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The Cynical Society is a study of the political despair and abdication of (individual) responsibility Goldfarb calls cynicism—a central but unexamined aspect of contemporary American political and social life. Goldfarb reveals with vivid strokes how cynicism undermines our capacity to think about society's strengths and weaknesses. Drawing on thinkers from Alexis de Tocqueville to Allan Bloom and on such recent works as Beloved, Bonfire of the Vanities, and Mississippi Burning, The Cynical Society celebrates cultural pluralism's role in democracy.
1. Cynicism and the American Way of Politics
2. Cynicism as a Cultural Form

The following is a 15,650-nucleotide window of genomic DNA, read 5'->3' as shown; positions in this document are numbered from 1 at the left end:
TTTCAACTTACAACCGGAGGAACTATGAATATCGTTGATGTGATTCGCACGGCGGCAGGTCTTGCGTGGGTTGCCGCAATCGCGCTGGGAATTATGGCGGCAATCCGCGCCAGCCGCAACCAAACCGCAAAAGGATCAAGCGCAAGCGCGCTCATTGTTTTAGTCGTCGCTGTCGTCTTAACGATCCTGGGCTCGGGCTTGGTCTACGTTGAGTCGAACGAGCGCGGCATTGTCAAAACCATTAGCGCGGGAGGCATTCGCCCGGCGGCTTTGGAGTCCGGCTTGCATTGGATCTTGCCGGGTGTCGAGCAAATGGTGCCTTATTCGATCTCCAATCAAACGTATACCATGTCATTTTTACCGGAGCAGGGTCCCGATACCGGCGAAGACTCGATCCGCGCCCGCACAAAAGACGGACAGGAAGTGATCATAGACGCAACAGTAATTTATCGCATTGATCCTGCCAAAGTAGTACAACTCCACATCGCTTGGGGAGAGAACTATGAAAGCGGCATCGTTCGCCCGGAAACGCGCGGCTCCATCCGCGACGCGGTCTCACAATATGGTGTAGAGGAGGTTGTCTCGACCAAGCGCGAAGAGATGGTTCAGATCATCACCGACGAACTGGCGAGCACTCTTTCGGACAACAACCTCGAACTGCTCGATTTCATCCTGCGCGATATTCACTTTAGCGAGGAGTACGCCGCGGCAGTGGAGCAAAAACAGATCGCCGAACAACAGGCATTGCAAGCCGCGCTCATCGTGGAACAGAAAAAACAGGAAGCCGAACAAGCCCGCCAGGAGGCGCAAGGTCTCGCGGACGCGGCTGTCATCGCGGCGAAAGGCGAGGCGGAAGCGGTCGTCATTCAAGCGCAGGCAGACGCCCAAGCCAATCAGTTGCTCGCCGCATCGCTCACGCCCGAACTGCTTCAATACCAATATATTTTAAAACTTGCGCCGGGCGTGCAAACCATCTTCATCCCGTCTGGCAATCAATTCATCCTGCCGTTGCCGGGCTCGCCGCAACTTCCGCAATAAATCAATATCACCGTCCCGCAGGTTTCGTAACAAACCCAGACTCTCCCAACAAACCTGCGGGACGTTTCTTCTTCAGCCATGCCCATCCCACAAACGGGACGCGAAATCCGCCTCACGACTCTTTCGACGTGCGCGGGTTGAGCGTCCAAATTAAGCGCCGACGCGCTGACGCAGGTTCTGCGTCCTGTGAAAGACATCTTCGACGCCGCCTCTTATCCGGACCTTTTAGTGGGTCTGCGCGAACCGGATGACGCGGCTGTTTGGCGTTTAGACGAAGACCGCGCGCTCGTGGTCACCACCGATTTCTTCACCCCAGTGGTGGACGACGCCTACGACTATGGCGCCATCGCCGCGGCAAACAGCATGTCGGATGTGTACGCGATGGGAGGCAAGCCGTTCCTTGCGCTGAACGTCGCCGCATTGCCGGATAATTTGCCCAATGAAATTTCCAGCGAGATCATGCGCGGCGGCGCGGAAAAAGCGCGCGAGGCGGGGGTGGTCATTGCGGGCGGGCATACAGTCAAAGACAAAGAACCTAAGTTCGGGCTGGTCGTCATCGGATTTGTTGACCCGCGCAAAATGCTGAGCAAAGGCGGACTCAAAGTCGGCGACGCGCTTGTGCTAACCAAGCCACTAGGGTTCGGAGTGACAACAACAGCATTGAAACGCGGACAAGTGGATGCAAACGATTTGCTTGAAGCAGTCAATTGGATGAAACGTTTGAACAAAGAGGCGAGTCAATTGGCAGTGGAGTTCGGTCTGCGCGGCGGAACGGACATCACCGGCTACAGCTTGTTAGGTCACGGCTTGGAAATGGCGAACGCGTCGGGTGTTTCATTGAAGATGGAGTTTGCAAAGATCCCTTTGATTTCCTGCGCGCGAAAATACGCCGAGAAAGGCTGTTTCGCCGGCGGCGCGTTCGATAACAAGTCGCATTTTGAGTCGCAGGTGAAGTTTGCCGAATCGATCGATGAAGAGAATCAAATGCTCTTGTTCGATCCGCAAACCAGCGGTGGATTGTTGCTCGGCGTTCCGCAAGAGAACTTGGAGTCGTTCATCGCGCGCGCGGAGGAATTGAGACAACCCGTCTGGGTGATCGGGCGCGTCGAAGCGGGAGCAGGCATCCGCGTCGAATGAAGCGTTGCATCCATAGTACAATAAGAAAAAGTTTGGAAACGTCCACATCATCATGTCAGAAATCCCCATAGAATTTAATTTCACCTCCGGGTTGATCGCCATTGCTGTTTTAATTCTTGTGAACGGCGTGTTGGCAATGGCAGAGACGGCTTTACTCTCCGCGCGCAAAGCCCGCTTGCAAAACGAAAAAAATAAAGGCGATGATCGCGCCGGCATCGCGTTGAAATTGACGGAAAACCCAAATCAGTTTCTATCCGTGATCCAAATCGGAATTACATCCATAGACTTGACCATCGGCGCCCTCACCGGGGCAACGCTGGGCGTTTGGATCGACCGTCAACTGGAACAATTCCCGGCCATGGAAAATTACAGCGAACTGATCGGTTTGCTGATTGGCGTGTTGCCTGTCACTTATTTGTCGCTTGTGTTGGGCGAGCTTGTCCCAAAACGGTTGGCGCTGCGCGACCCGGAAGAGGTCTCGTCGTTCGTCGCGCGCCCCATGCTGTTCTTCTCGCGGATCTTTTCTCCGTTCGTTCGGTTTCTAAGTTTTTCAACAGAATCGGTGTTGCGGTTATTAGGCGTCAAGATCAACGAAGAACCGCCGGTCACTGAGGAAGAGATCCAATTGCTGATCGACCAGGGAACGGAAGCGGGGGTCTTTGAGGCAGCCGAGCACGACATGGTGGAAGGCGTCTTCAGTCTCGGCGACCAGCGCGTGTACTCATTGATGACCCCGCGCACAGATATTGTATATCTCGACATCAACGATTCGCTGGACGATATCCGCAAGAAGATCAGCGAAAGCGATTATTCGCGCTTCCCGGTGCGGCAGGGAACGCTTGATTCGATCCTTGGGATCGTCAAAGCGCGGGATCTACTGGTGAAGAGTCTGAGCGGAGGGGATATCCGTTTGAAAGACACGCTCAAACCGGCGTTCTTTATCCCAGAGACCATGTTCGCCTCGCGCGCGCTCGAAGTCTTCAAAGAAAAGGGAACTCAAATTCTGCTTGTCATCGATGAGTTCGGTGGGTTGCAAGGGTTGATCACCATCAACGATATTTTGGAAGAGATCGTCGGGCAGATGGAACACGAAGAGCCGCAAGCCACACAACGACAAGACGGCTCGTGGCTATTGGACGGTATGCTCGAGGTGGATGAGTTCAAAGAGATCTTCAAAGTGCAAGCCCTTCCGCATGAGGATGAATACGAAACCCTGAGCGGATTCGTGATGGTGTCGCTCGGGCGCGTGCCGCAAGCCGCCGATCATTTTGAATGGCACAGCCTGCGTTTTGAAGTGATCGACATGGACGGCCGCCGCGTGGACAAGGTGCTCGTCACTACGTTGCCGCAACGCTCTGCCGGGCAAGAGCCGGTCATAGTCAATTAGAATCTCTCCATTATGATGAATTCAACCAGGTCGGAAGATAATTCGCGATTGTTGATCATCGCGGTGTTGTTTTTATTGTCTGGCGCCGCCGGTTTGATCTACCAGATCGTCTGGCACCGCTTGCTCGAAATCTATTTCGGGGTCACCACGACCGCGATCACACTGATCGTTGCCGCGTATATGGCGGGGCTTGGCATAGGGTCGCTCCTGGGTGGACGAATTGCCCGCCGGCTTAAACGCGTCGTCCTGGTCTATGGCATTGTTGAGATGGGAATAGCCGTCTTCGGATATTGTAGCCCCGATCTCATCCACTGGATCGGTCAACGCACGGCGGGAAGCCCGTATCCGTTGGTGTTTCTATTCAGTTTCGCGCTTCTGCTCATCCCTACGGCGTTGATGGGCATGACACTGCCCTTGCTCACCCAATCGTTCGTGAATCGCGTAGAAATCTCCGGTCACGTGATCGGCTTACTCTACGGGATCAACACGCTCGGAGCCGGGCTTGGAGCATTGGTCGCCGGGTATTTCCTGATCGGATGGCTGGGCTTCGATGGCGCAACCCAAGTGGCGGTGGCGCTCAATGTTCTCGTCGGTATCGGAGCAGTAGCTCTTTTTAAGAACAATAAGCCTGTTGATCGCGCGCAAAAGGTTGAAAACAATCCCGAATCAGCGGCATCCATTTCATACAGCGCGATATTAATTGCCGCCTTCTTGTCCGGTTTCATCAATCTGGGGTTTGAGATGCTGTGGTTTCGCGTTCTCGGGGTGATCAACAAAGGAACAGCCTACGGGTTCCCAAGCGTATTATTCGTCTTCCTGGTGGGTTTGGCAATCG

3. Mass Society as the Underside of Democracy
4. Democracy in America
5. The Decline and Fall of American Culture?
6. Ideology and the American Left: The Pursuit of Obscurity
7. Ideology on the American Right—A Clear and Present Danger
8. The Crisis in Education
9. The New Treason of the Intellectuals: A Critique of Ideological Critique
10. Cynicism and the American Dilemma
11. Cynicism, Fundamentalism, and the Prospects for Democratic Culture